Anales de la Facultad de Medicina
Print ISSN 1025-5583
DEL AGUILA, Aníbal and BRICENO, Mónica. Analysis of children’s deaths epidemic in Talara during the 1997-1998 El Niño Phenomenon: are we prepared to face another one?. An. Fac. med., abr./june 2007, vol.68, no.2, p.193-202. ISSN 1025-5583.
World climate changes due to global warming causes increasing concern because of its impact on health and particularly its influence on the so called emerging infections. A poorly understood aspect of emerging infections is changes in virulence and clinical manifestations of known pathogens. The Talara province epidemic with a great number of children deaths during the 1997-1998 El Niño phenomenon was produced by an unusual clinical disease with quick progression and high mortality. The clinical symptoms sequence, physical examination and laboratory data showed a viral infection pattern. The clinical neurological symptoms was due to encephalitis, and cerebral edema was the cause of death of these children. Many known viruses were probably responsible like arboviruses, influenza viruses, parainfluenza, adenoviruses, echoviruses, coxsackie, enteroviruses, and others, with mainly neurological complications. It could also be a new neuropathic virus, not recognized yet. We analyze the relationship between infections and high temperature. We point out the importance of the clinical history and knowledge of the pathophysiology of viral infections to diagnose these infections and the need to be prepared for a new epidemic with adequate infrastructure, equipments, medicines, and most important, training in early warning of the emergence of a new disease and rational therapeutics. The health programs had serious limitations to aid in this scenario. The best ways to prevent and control emerging infections is improving socioeconomic conditions of people, environmental sanitation and environmental condition. The cost of this epidemic was very high, with a high infantile mortality. We have to learn the lesson so it does not happen again.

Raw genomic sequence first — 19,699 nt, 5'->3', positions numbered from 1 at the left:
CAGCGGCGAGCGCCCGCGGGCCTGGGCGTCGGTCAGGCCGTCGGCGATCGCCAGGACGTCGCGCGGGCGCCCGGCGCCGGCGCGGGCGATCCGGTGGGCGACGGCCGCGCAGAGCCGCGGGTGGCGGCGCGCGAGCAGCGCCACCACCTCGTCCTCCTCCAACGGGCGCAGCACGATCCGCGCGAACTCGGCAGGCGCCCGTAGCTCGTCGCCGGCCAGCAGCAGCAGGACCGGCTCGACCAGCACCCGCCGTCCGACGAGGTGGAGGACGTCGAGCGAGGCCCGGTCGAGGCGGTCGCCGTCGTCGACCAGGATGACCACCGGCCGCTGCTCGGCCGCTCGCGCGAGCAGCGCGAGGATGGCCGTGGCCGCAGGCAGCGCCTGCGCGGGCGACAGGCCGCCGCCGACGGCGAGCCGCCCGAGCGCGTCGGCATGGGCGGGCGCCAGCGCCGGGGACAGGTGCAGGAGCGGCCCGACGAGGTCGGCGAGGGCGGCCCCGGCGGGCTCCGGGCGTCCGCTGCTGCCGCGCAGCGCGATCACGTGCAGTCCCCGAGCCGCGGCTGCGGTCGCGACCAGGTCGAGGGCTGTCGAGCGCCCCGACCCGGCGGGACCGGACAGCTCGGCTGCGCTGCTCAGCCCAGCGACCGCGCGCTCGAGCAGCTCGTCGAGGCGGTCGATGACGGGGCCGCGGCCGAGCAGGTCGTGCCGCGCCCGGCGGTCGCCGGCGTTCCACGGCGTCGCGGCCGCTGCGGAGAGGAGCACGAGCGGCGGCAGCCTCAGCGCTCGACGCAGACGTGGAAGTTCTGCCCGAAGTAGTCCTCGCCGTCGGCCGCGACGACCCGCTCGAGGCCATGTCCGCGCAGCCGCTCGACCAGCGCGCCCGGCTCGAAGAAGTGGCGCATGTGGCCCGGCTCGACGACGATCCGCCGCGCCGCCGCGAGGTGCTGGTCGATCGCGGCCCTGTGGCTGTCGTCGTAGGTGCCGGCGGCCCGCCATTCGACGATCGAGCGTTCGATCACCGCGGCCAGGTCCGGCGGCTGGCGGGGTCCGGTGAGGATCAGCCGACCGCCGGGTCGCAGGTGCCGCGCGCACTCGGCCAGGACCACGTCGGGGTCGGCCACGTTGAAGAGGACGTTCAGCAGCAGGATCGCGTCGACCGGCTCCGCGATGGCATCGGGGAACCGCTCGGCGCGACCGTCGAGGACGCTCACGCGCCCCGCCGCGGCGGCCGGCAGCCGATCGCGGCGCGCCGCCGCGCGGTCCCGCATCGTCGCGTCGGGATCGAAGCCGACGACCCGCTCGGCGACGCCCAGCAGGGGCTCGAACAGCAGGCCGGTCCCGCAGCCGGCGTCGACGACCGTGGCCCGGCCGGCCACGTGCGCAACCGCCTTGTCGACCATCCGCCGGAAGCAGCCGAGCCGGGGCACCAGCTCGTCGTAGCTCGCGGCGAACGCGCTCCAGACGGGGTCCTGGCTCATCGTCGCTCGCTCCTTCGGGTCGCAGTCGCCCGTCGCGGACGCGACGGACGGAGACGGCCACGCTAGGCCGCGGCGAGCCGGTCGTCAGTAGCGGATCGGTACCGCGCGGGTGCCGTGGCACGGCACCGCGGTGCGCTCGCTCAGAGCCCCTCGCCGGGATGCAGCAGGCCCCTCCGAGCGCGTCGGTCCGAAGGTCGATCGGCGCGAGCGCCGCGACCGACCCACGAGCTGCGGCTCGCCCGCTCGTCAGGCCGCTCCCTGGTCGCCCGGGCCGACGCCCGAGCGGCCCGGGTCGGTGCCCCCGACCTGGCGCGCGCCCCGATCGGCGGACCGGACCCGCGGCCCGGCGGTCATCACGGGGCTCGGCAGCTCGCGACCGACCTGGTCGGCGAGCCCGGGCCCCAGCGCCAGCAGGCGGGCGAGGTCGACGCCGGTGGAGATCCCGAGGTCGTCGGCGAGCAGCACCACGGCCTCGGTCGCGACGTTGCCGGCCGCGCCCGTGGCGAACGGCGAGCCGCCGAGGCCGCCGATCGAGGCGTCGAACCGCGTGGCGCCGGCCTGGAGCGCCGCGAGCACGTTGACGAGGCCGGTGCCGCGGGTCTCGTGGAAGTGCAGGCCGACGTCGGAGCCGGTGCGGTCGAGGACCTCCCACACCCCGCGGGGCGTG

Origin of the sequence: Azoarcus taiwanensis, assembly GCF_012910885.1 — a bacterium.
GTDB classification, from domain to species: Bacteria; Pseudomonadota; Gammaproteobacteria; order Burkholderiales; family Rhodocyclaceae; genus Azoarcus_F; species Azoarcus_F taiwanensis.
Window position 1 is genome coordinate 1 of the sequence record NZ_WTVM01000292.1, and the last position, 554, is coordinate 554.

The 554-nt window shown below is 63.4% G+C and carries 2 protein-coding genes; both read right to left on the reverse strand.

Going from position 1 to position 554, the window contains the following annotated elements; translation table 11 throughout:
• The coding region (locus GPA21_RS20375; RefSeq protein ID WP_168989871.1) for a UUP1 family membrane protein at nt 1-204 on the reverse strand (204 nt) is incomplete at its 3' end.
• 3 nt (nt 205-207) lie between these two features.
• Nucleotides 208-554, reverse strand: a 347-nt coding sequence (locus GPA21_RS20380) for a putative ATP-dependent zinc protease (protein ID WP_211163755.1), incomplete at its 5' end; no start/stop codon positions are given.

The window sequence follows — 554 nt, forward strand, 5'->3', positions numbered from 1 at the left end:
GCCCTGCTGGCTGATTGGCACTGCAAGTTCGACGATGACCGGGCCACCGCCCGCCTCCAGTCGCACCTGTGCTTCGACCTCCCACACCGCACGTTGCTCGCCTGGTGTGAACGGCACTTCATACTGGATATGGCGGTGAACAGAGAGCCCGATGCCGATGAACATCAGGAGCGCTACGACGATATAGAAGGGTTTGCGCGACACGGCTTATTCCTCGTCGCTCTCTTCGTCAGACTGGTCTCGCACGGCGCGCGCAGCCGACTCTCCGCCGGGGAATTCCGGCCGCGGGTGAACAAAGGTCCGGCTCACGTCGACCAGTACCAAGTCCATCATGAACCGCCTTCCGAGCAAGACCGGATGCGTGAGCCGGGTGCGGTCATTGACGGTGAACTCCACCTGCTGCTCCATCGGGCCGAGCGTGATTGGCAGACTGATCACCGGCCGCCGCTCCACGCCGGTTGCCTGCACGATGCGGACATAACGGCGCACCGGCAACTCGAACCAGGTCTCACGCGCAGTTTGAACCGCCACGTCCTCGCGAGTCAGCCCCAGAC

Keywords: El Niño phenomenon; climate changes; disease outbreaks.
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